Over half of the states in the nation have taken proactive steps to help improve access and costs of childcare via tax credits. How these credits are implemented vary from state to state, but one such example is the State of Georgia. Businesses operating in Georgia can claim a 100% tax credit against their corporate net income tax over 10 years for starting and operating a childcare facility. The policy has certain requirements for eligibility and contains a “clawback” provision if the employer disestablishes the facility within a certain time frame. The goal, however, is to incentivize businesses to provide childcare for their employees and help with availability.

Incentivizing businesses to create childcare facilities can be a useful tool for helping make childcare more available across West Virginia and for helping people who desire to re-enter the workforce but may otherwise be inhibited by costs.

The Chamber's Position

The West Virginia Chamber is supportive of efforts to expand childcare opportunities in West Virginia, including those that utilize tax credits as an incentive. Careful thought must be given, however, to making a program available and effective for small businesses. Only 4.2% of businesses in West Virginia employ more than 50 people, and sizeable portion of those employ far less than that. For that reason, policymakers should be open to allowing businesses that are similarly located to partner and form childcare facilities. This would still assist with the goal of making childcare more affordable and available for our citizens, but would provide a way for our smallest businesses to participate. Policymakers should also give consideration to allowing a tax credit to pay for employees’ childcare at an existing facility in rural areas where starting their own facility would not be feasible.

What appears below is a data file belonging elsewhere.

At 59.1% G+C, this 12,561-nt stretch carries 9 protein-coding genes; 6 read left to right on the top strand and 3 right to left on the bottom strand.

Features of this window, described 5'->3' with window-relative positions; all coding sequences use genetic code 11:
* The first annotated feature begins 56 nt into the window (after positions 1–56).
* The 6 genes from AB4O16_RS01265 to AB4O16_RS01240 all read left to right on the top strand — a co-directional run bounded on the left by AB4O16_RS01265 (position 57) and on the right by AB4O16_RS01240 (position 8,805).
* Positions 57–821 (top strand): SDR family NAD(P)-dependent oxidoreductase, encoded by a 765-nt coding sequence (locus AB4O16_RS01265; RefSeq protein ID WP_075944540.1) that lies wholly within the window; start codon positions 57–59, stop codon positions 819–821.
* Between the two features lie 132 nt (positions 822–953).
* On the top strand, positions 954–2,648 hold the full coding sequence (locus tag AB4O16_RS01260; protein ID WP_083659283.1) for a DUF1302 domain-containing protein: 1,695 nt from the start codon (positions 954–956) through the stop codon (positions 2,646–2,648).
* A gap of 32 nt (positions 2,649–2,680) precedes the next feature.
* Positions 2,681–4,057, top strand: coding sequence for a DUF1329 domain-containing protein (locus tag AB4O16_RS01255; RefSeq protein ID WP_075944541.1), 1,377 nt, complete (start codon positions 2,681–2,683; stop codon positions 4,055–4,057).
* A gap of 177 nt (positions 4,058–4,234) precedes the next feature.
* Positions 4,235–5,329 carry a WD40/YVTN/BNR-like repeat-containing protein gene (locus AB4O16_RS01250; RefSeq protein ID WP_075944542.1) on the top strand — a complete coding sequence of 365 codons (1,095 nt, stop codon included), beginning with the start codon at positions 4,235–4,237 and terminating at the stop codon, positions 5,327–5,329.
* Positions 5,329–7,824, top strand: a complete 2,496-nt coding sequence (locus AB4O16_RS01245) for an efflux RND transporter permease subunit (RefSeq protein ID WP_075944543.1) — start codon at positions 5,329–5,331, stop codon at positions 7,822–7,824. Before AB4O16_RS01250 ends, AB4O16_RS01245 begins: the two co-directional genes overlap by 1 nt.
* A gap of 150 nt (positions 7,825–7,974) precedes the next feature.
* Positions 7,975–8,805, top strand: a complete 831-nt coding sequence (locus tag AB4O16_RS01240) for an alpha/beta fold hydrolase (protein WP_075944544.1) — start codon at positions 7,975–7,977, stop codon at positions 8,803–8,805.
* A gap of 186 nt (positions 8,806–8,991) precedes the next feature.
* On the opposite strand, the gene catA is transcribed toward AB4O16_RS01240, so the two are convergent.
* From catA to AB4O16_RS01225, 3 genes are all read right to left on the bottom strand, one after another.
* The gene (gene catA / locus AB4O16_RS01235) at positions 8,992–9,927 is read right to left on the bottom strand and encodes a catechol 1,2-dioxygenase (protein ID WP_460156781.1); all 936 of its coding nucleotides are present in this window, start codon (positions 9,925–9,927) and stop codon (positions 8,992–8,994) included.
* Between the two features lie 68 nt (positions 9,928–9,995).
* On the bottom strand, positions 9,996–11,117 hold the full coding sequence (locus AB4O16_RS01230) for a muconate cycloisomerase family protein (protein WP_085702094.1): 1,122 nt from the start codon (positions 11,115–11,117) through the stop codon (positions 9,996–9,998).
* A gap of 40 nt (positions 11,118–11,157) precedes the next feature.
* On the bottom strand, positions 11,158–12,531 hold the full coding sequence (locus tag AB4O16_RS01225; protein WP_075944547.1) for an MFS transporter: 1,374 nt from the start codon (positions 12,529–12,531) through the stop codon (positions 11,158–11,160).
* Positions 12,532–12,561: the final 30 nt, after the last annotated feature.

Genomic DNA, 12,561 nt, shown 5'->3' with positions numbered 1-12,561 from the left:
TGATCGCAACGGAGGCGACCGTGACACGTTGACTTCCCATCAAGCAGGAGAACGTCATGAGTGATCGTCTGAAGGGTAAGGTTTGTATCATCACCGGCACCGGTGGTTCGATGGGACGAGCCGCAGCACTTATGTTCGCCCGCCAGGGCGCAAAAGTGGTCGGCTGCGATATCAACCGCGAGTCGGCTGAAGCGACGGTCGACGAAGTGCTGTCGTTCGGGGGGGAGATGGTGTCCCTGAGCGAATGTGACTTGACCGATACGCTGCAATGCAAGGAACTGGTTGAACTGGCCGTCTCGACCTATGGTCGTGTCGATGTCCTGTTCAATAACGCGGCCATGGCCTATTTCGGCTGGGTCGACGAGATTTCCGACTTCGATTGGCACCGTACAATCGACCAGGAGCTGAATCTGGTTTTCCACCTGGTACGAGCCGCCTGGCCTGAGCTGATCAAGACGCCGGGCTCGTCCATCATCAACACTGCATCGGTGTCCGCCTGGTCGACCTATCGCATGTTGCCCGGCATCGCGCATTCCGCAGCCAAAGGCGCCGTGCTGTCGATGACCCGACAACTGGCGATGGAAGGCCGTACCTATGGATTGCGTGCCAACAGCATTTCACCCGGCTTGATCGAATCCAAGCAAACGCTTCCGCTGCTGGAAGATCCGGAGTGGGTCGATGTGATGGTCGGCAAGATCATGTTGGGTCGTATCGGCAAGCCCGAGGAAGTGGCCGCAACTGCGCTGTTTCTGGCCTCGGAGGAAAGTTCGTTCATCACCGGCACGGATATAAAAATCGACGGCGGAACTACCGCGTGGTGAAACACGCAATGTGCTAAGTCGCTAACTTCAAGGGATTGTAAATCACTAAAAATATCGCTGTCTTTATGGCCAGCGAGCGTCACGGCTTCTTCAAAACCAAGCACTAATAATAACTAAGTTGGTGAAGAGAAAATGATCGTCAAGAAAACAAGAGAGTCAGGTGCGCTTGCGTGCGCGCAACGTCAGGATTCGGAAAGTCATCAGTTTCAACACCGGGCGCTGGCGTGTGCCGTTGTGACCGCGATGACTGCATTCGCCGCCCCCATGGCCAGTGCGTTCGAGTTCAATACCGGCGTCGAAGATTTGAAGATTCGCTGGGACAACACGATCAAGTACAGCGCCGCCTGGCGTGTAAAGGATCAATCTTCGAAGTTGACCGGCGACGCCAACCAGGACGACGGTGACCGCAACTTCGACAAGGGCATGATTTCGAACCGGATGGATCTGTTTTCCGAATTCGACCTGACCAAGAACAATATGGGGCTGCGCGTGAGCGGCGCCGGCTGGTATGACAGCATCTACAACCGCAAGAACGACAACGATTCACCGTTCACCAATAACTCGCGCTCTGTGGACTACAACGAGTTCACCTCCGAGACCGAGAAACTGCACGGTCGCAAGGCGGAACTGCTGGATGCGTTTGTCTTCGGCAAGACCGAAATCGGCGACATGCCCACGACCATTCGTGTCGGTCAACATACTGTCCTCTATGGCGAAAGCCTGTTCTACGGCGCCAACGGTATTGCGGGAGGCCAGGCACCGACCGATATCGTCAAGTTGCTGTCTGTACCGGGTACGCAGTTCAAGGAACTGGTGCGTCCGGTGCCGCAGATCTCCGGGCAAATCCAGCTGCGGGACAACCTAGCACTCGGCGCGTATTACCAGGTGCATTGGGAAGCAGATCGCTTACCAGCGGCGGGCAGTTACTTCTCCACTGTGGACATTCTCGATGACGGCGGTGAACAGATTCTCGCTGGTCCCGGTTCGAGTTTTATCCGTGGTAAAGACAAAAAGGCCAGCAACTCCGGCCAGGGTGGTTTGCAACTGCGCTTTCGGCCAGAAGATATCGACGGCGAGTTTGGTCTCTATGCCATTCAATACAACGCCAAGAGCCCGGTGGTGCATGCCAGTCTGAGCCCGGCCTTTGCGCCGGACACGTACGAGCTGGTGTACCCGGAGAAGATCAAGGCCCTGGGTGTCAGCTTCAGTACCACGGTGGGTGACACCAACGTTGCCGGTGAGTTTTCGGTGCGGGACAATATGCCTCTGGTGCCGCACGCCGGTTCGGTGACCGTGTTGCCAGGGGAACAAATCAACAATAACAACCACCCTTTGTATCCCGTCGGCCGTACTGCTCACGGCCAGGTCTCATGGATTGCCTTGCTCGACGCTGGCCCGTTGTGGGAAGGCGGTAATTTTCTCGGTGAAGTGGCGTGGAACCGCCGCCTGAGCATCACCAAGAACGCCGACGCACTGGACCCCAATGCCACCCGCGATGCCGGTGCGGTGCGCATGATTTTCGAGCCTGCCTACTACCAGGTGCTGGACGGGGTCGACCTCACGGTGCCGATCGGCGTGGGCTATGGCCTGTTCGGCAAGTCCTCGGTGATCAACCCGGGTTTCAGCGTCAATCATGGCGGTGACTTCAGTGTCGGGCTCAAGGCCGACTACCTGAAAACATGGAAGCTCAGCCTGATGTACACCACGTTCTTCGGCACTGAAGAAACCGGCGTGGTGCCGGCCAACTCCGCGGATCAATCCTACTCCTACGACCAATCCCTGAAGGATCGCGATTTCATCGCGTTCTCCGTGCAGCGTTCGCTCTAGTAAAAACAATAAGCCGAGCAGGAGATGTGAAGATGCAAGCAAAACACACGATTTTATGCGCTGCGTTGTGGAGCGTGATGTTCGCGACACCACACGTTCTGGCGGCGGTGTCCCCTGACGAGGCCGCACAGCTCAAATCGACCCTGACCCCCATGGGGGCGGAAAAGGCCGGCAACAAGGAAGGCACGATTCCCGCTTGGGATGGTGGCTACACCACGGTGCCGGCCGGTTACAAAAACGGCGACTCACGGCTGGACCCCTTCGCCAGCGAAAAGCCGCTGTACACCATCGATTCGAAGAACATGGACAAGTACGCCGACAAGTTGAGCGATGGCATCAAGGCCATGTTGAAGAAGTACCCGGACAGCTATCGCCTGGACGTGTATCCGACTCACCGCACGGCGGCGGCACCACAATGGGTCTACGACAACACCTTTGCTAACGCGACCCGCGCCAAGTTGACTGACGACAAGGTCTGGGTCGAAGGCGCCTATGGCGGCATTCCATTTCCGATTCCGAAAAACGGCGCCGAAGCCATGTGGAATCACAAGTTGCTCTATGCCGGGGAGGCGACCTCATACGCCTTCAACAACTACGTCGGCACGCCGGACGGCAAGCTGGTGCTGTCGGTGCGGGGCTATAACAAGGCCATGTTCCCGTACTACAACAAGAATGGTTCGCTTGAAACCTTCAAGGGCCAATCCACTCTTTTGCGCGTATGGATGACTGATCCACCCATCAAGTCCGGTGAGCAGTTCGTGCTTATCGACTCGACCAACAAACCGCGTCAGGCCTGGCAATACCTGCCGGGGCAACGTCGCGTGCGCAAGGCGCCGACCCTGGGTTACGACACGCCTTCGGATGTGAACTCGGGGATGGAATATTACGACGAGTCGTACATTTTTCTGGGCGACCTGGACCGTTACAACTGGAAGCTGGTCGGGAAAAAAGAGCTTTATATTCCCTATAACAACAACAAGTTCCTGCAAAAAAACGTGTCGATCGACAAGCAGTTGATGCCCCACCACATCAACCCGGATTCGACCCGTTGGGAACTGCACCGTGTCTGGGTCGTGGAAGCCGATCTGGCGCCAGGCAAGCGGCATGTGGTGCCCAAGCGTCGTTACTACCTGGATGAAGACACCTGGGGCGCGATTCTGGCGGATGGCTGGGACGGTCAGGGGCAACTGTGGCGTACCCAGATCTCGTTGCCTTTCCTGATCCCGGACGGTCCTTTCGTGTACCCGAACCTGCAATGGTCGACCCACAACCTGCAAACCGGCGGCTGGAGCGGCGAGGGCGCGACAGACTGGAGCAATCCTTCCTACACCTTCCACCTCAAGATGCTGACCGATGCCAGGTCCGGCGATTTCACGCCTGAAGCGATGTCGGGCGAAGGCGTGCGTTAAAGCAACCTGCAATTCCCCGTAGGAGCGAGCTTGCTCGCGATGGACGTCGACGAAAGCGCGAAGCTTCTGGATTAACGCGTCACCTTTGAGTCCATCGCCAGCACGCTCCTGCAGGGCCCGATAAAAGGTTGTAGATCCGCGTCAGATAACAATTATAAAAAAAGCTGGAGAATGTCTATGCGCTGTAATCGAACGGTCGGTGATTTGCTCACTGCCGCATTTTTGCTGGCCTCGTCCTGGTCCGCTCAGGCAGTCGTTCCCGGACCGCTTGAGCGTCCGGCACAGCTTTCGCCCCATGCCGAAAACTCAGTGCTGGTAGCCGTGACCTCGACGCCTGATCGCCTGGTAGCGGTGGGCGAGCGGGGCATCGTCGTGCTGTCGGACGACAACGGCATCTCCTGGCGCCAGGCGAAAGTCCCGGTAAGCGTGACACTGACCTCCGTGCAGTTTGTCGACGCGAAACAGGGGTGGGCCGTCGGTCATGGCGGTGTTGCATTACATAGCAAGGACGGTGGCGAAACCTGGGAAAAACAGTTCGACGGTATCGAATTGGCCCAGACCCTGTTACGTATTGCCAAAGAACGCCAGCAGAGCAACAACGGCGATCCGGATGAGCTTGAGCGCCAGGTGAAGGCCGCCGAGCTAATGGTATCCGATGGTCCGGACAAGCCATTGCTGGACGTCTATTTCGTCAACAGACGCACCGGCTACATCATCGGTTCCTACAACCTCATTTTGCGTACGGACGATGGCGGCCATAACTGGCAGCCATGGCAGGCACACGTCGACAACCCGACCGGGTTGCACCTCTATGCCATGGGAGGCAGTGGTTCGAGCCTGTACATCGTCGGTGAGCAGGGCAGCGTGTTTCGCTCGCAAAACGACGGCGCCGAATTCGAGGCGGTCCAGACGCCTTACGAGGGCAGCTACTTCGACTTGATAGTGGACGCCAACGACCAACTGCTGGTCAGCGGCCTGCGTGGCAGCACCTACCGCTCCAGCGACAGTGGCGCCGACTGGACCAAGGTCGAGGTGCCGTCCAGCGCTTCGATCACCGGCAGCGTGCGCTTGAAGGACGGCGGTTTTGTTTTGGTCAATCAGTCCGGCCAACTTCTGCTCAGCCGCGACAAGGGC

The West Virginia Chamber of Commerce is focused on improving the workforce in West Virginia. Taking steps to make childcare more affordable and available is a key component on boosting workforce participation.


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West Virginia has made significant progress in the past few years in adopting meaningful civil justice reform legislation. Many of the laws that made West Virginia stand out in a negative light have been resolved by the recent decisive actions of the West Virginia Legislature.

Thanks to the reforms that have been undertaken, legal experts both inside West Virginia and throughout the nation recognize that steps are being taken to ensure West Virginia will become a place with fair and consistent laws.

2021 was a year in which significant additional reforms took place. The West Virginia Legislature passed the most comprehensive COVID-19 liability shield in the nation with bi-partisan support, and West Virginia finally passed legislation to create an Intermediate Court of Appeals – guaranteeing that important cases for individuals and businesses will receive a full and thorough appeal.